The act of observing is subjective in its nature. Capturing a moment in time and space can sometimes be purely coincidental or highly deliberate. The perspective that an artist uses to record their observation alters the way we as viewers perceive their own environment. We are impelled to see it from the particular angle of their view. In a way, it liberates us from our own self-imposed boundaries.
The works in this section invite viewers to look at various locales in Southeast and East Asia where nature and the urban interplay. They show us unfamiliar landscapes in the region not often seen by Western audiences, exposing us to some of the raw elements experienced by the artists as they capture their observation. We see instances where environments are destroyed or redeveloped to make way for urbanisation, where nature is harnessed for humanity’s use and where nature triumphs over humanity. These works urge us to question our future in which the climate crisis is already altering the ways we live, and ask us to make choices about the world we want for ourselves.
Wang Wei (China/UK)
One Belt One Road
The Belt and Road Initiative is a global infrastructure development strategy adopted by the Chinese government in 2013 that connects Asia with Africa and Europe via land and maritime networks. Wang Wei’s photography series captures the rapid development of Guiyang, her hometown city, and Chongqing as a result of this policy.
Wang Wei is a photographer based in London. She specialises in portraits, still life, interiors, city landscapes and architecture, with a focus on the fine details of unexaggerated, ordinary perspectives.
Find out more about the artist here.
Law Yuk-Mui (Hong Kong)
29th July, 2021/2nd August, 2021,
4-channel video and sound installation, 4K, colour, LED TV, silver reflective glass, glass bottles, earphones
This video installation started with Law Yuk-Mui’s interest in rivers in Hong Kong that had the same name as rivers in India. Her research revealed that when Hong Kong was colonised by the British, they sent an Indian illustrator to document the landscape and rivers. Fascinated by this, she started her own field recording of these places, using drones to map the river, which flew from morning till dusk over Hung Leng Tsuen all the way north to Lo Wu railway station.
I walked to the seaside, from whence the waves sound came
Arahama is the coastal area of Sendai city in Japan which suffered heavy damage from the tsunami that followed the Tohoku earthquake in 2011. In this series of photographs, Law Yuk-Mui followed the physical traces where the wave hit, including the abandoned elementary school, the bending, drooping and tilting guardrails, the remaining structure of a building, the lonely tree, and towards the sea.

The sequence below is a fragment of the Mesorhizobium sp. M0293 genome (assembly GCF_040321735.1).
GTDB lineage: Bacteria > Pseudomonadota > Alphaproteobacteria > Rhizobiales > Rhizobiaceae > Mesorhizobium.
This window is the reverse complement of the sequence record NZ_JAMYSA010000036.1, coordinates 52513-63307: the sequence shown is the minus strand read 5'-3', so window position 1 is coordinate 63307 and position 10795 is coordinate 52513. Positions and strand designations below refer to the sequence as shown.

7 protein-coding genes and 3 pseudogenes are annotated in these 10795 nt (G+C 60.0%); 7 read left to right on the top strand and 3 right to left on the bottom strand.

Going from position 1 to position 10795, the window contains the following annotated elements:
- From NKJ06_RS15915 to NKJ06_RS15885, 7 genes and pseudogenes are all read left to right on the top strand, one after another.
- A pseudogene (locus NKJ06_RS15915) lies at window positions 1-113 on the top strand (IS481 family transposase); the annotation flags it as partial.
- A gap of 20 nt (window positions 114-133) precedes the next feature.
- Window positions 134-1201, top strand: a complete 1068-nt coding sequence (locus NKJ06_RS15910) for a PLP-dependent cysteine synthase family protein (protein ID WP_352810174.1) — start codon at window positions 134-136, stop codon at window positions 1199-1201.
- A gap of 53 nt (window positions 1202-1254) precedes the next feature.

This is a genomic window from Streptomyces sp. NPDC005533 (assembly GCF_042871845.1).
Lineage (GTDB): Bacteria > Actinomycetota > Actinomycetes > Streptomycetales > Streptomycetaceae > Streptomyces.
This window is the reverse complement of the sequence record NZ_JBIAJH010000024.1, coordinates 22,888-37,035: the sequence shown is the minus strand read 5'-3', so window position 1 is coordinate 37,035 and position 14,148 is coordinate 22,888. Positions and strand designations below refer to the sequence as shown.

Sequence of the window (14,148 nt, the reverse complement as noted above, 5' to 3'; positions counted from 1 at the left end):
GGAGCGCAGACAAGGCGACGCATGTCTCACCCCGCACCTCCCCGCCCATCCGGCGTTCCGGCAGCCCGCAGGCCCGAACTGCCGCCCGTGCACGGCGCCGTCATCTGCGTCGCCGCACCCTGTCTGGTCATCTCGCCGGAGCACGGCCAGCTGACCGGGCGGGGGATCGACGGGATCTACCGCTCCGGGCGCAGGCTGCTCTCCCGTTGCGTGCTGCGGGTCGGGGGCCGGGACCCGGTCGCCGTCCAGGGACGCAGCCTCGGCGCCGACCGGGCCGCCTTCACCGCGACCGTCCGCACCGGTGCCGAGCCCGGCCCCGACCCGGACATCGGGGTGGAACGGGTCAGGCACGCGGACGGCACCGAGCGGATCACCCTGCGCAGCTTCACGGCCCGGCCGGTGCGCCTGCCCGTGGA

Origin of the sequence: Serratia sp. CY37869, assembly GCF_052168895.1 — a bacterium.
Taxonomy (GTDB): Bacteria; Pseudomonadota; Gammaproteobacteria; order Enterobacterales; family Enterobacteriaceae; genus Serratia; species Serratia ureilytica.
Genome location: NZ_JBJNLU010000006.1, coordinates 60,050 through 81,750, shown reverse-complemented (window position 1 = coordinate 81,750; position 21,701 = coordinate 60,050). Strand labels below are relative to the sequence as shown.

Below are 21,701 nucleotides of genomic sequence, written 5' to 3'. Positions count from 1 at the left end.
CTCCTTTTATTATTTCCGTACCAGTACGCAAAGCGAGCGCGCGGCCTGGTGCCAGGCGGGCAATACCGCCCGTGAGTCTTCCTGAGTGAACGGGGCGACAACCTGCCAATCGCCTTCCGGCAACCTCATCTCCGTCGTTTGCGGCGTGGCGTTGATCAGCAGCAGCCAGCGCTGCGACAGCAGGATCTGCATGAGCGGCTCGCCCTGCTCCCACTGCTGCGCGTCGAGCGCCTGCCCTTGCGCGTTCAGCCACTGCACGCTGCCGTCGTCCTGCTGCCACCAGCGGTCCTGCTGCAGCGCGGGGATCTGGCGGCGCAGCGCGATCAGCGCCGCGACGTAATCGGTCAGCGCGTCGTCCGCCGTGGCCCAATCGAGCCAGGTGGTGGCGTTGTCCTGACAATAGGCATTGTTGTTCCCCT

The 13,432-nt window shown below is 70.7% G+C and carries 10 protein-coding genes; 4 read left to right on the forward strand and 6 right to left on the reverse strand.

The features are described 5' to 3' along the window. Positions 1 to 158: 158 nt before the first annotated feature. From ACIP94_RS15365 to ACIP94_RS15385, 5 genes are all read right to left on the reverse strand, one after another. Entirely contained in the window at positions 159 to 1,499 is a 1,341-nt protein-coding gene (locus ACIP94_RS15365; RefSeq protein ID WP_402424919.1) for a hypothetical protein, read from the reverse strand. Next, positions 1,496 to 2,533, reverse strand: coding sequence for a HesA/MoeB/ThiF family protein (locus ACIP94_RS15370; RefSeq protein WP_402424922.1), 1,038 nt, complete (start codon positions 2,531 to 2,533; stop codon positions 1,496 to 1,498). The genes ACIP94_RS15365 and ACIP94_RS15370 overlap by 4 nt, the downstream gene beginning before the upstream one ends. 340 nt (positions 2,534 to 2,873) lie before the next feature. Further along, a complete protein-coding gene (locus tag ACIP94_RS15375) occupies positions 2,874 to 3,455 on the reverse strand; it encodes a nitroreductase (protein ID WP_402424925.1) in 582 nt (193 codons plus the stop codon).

Law Yuk-Mui is a multimedia artist whose work often intervenes in the mundane space and daily life of the city and catches the physical traces of history, psychological pathways of humans, the marks of time and political power in relation to geographical spaces.
Find out more about the artist here.
Robert Zhao Renhui (Singapore)
This project chronicles the significant changes in Singapore’s natural and urban landscape that have occurred over a 100-year period. The photographs in this volume have been carefully selected by researchers from the artist’s archival project The Land Archive to highlight the changing face of this tropical island-state. They represent issues of land reclamation, national boundaries, ecological changes, pollution, conservation and the ever-evolving skyline.
Singapore - A Growing Nation
Single Channel Video, with sound
In the mostly urban city-state of Singapore, nature flourishes in pockets, but its growth is simultaneously curtailed in a process of continuous human labour to prune and maintain it. A Growing Nation explores the complex and contradictory interplay between nature and the urban, non-human and human, allowing for a sense of openness and radical mystery to be revealed in the everyday.
Robert Zhao Renhui is a multi-disciplinary artist and the founder of the Institute of Critical Zoologists. His artistic practice addresses humanity’s relationship with nature, and is characterised by a longstanding interest in investigating sites defined by the conflation of wilderness and urbanisation.
Please find more about the artist here.